A Christian can potentially (though not always) benefit from watching a thought-provoking and powerful film that contains one needlessly gratuitous sex scene if they simply skip the scene (like cutting the bruised portion off an otherwise tasty banana). On the other hand, a distorted and secular worldview that underpins an entire story is so subversive that it contaminates the whole film. Take Smallfoot (you can read our review here), a squeaky-clean PG children’s film that has a relentless and militant atheistic worldview latent throughout. The MPAA rating system might focus only on the surface level content, but Christians can ill-afford to do the same.
3. We Must Recognize That Not All “Bad” Content is Actually Bad.
Not all R-Rated content is created equal. In fact, the most successful R-Rated movie in cinematic history is Mel Gibson’s The Passion of the Christ. The Bible itself certainly warrants a hard R-rating; it is stuffed with enough violence, sex, rape, vulgarity, murder, and incest to make the creative executives at HBO blush. The R-rated content in the Bible suggests that there is a time, place, and manner in which Christians not only can confront and engage such material but should.
Many of the most powerful war films are understandably rated R. To water-down or sugarcoat the grim reality of war would be untruthful and dubious. Similarly, a movie like Steven Spielberg’s Schindler’s List contains plenty of violence, nudity, and profanity; but no one is likely to feel enthralled or sexually aroused by watching it. Rather, the graphic nature of the film enables the viewer to understand the horrors of the Holocaust in ways that a paragraph in a history textbook never will.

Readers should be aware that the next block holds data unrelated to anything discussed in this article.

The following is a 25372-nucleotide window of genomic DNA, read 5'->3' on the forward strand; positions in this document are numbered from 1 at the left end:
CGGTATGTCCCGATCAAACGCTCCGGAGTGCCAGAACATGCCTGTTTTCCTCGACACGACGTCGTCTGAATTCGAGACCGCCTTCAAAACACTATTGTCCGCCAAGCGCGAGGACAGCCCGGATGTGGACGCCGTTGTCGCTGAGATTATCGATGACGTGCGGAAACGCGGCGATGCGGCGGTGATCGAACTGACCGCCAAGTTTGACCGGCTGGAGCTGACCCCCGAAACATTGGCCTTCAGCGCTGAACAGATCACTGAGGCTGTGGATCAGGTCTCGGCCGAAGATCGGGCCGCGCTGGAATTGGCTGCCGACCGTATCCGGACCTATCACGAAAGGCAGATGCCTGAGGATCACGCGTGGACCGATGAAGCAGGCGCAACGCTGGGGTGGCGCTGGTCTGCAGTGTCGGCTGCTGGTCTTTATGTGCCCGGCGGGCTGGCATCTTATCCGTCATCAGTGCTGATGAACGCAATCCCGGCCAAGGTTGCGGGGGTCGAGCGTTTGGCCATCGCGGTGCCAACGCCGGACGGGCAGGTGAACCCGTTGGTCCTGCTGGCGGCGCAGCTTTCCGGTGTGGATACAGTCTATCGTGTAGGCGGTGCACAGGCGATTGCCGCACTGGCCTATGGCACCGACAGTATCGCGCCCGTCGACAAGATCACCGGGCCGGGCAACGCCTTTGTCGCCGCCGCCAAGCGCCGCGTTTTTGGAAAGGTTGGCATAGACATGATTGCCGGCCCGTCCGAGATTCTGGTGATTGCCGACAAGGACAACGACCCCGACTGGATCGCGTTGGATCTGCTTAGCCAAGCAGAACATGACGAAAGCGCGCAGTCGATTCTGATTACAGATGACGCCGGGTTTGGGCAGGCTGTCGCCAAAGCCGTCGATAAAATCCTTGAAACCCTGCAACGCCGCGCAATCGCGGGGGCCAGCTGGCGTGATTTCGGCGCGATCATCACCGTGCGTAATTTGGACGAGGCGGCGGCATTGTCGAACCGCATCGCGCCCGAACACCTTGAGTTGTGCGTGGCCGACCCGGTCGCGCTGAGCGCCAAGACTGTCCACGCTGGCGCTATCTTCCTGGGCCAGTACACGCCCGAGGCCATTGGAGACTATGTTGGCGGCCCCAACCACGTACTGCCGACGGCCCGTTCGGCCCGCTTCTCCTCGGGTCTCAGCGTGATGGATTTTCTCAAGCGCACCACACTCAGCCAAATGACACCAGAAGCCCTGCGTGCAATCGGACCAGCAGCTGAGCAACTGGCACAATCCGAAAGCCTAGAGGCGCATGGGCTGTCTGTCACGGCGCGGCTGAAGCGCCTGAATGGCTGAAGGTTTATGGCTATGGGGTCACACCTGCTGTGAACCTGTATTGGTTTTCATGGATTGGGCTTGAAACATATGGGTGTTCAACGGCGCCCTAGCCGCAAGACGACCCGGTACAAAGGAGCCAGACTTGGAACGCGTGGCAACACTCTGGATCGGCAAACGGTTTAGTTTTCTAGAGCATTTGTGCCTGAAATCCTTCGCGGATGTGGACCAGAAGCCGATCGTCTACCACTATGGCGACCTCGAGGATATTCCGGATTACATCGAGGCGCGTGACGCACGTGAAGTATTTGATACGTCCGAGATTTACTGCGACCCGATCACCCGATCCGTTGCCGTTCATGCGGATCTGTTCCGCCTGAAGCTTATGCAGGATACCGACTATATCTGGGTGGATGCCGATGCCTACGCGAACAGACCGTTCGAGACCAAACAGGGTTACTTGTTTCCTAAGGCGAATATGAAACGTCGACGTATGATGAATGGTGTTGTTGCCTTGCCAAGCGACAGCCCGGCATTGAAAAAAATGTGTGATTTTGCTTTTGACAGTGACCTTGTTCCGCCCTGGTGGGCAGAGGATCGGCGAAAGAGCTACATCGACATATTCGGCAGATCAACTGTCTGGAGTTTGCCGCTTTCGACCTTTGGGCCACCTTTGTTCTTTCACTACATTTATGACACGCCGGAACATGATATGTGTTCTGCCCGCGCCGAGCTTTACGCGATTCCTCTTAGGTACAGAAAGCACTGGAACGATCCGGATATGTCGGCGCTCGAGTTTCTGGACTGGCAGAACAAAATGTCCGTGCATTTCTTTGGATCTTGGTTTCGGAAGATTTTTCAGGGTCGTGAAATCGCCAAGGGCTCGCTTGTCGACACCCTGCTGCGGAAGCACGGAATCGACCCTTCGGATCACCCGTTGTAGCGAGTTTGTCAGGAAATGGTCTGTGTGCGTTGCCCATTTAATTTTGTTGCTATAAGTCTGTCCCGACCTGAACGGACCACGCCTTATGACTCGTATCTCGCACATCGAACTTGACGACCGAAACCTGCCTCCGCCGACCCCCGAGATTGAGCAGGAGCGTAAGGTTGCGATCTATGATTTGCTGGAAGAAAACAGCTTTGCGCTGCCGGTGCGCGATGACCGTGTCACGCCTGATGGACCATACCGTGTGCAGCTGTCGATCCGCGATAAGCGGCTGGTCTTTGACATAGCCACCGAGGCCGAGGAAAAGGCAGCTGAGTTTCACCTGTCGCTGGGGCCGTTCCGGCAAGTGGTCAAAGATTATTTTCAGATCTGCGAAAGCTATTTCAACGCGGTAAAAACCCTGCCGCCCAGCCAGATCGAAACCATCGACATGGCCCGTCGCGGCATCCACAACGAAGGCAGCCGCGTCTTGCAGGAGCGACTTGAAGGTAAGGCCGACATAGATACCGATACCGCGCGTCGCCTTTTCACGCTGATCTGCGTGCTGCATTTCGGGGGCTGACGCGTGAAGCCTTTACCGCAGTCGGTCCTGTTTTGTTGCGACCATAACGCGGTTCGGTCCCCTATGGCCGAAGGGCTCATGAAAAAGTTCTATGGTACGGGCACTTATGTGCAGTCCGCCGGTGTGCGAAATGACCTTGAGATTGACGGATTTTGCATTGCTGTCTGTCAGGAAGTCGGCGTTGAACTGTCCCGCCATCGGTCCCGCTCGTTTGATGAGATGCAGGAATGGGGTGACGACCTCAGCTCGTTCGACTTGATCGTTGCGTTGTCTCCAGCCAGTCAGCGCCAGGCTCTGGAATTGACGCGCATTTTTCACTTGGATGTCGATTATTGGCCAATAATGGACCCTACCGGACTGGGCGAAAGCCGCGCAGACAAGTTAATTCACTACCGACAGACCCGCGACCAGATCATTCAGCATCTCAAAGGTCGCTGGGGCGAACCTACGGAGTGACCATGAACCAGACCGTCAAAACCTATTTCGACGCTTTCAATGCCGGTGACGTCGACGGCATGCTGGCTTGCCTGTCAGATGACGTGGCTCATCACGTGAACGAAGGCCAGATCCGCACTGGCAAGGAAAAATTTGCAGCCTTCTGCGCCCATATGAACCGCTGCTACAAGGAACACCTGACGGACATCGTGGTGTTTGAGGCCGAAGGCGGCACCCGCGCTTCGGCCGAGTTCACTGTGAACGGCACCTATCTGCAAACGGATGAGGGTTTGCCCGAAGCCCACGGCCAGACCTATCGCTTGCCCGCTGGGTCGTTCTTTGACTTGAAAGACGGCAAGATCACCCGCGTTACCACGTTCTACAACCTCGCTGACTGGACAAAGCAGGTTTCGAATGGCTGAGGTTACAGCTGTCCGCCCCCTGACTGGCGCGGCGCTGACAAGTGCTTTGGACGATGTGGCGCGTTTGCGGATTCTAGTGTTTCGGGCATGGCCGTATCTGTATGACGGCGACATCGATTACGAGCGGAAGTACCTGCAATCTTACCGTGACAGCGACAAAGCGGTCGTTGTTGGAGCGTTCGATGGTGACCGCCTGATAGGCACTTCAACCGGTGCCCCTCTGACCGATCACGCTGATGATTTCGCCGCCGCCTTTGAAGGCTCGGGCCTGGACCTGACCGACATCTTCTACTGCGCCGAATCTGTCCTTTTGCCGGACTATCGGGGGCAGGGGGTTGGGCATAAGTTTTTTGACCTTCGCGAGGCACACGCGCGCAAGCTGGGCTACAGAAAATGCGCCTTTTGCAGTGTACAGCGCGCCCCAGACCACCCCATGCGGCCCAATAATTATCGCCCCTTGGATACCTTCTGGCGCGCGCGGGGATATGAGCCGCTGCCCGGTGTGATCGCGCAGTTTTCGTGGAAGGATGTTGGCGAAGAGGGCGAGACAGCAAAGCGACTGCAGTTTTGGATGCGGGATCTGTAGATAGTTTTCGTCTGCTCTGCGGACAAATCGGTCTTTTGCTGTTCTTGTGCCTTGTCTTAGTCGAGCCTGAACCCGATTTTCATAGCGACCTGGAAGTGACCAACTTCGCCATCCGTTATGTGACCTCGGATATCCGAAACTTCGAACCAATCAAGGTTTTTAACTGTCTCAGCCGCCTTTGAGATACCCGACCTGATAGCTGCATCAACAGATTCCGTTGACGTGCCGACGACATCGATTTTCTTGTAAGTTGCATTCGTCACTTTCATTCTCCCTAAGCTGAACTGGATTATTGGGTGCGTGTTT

Of course, sometimes “bad” content is just that—bad. The popular SAW franchise contains gruesome violence as well, but unlike a sobering war film, the horror films glorify violence rather than exposing it as ugly. A gristly prison film may contain strong profanity as it paints a dismaying picture of our true broken and sinful human nature, while a raunchy stoner comedy tosses out F-Bombs like they’re lollipops at a 4th of July parade just for juvenile kicks.
So…What’s the Answer Then?
The point of this article is not that Christians shouldn’t be discerning or cautious with their entertainment choices. If anything, the point is that they should be more discerning and cautious. A blanket rule like “Christians cannot watch R-Rated films” is far too generalized and simplistic to engage with something as complex and nuanced as a film. So how should we choose what films to watch and where to draw the line? Here are three quick guidelines:
Do Your Homework. Go beyond the rating. If a film interests you, do some research. There are plenty of helpful resources on the internet, such as the weekly movie reviews we do here on The Collision!
Develop Accountability. Don’t let the entertainment industry have power over you. If your initial research reveals that a film has a gratuitous sex scene, for example, hold off on seeing it in theaters. Wait until it comes out on home video or streaming and watch it with your remote control nearby to skip the scene. Better yet, watch it with a group of friends or family to ensure you do skip the scene or quit watching the film altogether if you discern partway through that you should.
Recognize that there is room for liberty. The Bible does not provide a clear step-by-step guide for how to consume entertainment, but it does tell us how to honor God and respect one another. Not everyone will approach entertainment in the same way. I believe that there is far more danger in judging or questioning other Christians’ eternal salvation on the basis of the movies they watch than in anything harmful in the movies themselves.